Illustration by Jane Maisey rsj.
Flesh and blood MacKillop is a woman of strength and humour who had her share of personal heartbreak. The real, very human MacKillop lies somewhere between feminist icon and humble saint. No one is the loser if you recognise her sanctity and holiness, but you don’t lift her out of the realm of human beings, as a woman struggling in tough times. [1]

Many of the stories relayed to us by the sisters who personally knew Mary MacKillop give insights into her works of mercy, her massive kindness, her amazing compassion, her commitment and love of God.

Mary also demonstrates her humanity and sense of humour on various occasions which are doubly endearing for her followers. No doubt these occasions of merriment enabled the sisters to quell their doubts about a life of absolute seriousness, and a realisation that laughter, joy and happiness are essential for a balanced spirituality.

In 1926, Sr M Helena recalled two incidents that showed the hilarity experienced by the sisters.  A young boy complained to his teacher that others were saying a particular girl was his sweetheart. The young teacher, with a sense of humour, asked the complainant if a sweetheart was a heart stuffed with sugar. His equally comical reply was that it was “a thing you take out for a walk on Sundays”.

The following account is another recollection of Sr M Helena’s:

“When Dr Reilly was making a month’s retreat with the Jesuit Fathers at Ridge St, he said daily Mass at Mt Street Convent. Several of our sisters were present at his consecration at Port Augusta – in St. Mary’s Cathedral. Later he performed the ceremony of professing two sisters.

“When all was over, he left his new purple robe in the vestry while he breakfasted with the attendant priests. The Sacristan, a sprightly young novice, on seeing the beautiful robe, put it on, parading the verandah of the Novitiate with another novice as trainbearer. Thinking she had worn the robe long enough she returned to the sacristy, when behold who should walk in after her but Father Michael Kelly, Superior of the Jesuit Fathers, and Mother Mary.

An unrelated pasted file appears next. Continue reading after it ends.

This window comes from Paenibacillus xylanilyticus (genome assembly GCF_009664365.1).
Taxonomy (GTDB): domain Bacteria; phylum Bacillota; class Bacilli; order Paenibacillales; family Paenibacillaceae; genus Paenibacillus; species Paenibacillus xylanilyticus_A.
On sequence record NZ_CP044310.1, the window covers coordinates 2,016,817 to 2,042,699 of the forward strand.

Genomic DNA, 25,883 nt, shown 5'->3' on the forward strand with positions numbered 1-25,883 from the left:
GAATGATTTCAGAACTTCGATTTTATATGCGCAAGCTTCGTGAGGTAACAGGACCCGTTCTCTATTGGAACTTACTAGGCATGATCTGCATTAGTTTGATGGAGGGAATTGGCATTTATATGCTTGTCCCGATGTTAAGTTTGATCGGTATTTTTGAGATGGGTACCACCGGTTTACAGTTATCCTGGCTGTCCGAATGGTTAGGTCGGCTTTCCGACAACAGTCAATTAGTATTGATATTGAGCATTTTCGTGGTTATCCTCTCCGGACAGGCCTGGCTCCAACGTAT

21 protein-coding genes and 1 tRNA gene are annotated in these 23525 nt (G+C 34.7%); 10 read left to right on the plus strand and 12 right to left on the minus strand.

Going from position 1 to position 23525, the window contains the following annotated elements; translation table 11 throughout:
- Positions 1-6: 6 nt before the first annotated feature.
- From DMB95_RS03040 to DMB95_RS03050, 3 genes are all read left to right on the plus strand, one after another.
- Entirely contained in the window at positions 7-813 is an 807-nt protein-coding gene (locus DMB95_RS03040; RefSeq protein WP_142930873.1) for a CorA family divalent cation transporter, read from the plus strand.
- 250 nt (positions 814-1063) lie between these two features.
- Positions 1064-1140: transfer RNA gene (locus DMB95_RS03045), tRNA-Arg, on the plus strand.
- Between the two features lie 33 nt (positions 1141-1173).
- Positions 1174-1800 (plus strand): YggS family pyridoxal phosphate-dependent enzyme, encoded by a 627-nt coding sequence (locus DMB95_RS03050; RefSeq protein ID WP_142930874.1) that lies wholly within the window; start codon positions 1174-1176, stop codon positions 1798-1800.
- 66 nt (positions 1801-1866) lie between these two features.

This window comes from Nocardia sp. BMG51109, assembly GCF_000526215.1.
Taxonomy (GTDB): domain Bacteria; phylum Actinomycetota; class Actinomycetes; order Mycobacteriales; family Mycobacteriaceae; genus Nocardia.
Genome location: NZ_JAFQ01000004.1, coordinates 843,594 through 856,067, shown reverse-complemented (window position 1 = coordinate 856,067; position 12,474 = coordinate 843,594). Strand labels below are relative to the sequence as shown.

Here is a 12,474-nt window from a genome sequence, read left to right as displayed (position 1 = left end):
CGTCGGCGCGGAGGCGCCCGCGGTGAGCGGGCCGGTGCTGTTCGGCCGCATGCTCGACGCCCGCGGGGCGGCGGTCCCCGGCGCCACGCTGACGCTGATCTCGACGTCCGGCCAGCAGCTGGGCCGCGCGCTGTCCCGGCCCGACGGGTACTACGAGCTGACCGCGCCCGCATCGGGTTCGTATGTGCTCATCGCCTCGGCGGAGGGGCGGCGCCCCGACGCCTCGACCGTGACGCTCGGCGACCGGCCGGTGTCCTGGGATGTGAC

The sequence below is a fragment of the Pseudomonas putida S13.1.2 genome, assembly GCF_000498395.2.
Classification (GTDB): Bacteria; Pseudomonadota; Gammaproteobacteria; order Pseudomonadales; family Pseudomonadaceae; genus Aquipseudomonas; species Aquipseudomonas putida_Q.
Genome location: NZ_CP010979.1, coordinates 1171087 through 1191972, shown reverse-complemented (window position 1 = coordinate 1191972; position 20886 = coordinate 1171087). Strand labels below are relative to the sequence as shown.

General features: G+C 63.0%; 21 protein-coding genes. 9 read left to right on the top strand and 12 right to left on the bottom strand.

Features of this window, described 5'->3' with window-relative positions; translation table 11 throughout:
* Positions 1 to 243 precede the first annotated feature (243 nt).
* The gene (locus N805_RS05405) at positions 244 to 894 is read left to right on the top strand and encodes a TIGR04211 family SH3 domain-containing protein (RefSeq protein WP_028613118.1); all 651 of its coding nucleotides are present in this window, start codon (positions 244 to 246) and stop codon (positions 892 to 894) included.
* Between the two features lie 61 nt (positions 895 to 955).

“The good father was very ill but, when he saw the picture, he took a fit of laughing in which dear Mother joined heartily, and indeed they were both the better for the joke, which was told to the clerics inside, one of whom, Father Cove SM, came and knelt for the novice’s blessing. His Lordship, too, thoroughly enjoyed the fun. In after years when these old friends met the incident of the purple robe was never forgotten.” [2]

While our family and friends endure the many hardships that the pandemic demands of us, it is often difficult to reach out to others because our predicament is so oppressive or fearful. Take the chance to find relief in a happy voice or a conversation, however revealing and painful.

When we have the energy to be proactive, what a surprise a cheery voice can bring. Mary MacKillop shows us in the cameo above that a little humour is necessary in our everyday undertakings to enable us to share in the unbelievable love that our creative God shares with us.

As Sr Therese Carroll put it, “We want our saints to be inspiring but to understand the pathways we walk. [Mary] is a model of human possibility and she worked with what she had available to her and made things happen in a practical, humanly sensitive way.” [3]


  • Does Mary MacKillop’s sense of humour in her everyday life surprise you?
  • What brings you joy in your life?
  • Can you recall a time or times in your life when humour lifted your spirits?

Pray with Mary.

Find happiness in making others happy.Mary MacKillop 1899

Michele Shipperley rsj

[1] Fr Tony Kelly in “Two Sides of Mary” by Linda Morris in the Sydney Morning Herald, 19 December 2009.
[2] Memories of Mary 2009, Collection by the Canonisation Committee, 2009.
[3] Therese Carroll rsj in “Two Sides of Mary” by Linda Morris in the Sydney Morning Herald, 19 December 2009.